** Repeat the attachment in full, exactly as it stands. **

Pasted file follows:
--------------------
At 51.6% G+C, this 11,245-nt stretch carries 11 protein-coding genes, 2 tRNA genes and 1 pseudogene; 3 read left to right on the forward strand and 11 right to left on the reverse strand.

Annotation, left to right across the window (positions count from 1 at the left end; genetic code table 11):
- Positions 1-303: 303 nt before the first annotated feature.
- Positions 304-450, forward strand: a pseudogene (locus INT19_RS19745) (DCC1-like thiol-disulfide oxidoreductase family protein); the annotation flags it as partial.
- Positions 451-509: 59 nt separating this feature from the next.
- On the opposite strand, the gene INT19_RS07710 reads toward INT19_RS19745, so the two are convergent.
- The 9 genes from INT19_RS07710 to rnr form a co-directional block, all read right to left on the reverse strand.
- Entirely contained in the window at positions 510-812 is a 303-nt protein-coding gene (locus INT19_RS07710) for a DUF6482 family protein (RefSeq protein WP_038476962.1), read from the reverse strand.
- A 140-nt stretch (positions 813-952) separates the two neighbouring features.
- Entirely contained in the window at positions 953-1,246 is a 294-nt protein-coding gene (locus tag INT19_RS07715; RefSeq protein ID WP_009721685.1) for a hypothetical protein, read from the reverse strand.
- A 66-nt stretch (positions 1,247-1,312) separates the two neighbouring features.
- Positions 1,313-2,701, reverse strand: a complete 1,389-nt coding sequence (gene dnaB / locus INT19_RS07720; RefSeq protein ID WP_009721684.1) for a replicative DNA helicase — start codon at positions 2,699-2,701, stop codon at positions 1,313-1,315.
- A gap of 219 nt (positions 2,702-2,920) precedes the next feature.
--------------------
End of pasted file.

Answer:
At 51.6% G+C, this 11,245-nt stretch carries 11 protein-coding genes, 2 tRNA genes and 1 pseudogene; 3 read left to right on the forward strand and 11 right to left on the reverse strand.

Annotation, left to right across the window (positions count from 1 at the left end; genetic code table 11):
- Positions 1-303: 303 nt before the first annotated feature.
- Positions 304-450, forward strand: a pseudogene (locus INT19_RS19745) (DCC1-like thiol-disulfide oxidoreductase family protein); the annotation flags it as partial.
- Positions 451-509: 59 nt separating this feature from the next.
- On the opposite strand, the gene INT19_RS07710 reads toward INT19_RS19745, so the two are convergent.
- The 9 genes from INT19_RS07710 to rnr form a co-directional block, all read right to left on the reverse strand.
- Entirely contained in the window at positions 510-812 is a 303-nt protein-coding gene (locus INT19_RS07710) for a DUF6482 family protein (RefSeq protein WP_038476962.1), read from the reverse strand.
- A 140-nt stretch (positions 813-952) separates the two neighbouring features.
- Entirely contained in the window at positions 953-1,246 is a 294-nt protein-coding gene (locus tag INT19_RS07715; RefSeq protein ID WP_009721685.1) for a hypothetical protein, read from the reverse strand.
- A 66-nt stretch (positions 1,247-1,312) separates the two neighbouring features.
- Positions 1,313-2,701, reverse strand: a complete 1,389-nt coding sequence (gene dnaB / locus INT19_RS07720; RefSeq protein ID WP_009721684.1) for a replicative DNA helicase — start codon at positions 2,699-2,701, stop codon at positions 1,313-1,315.
- A gap of 219 nt (positions 2,702-2,920) precedes the next feature.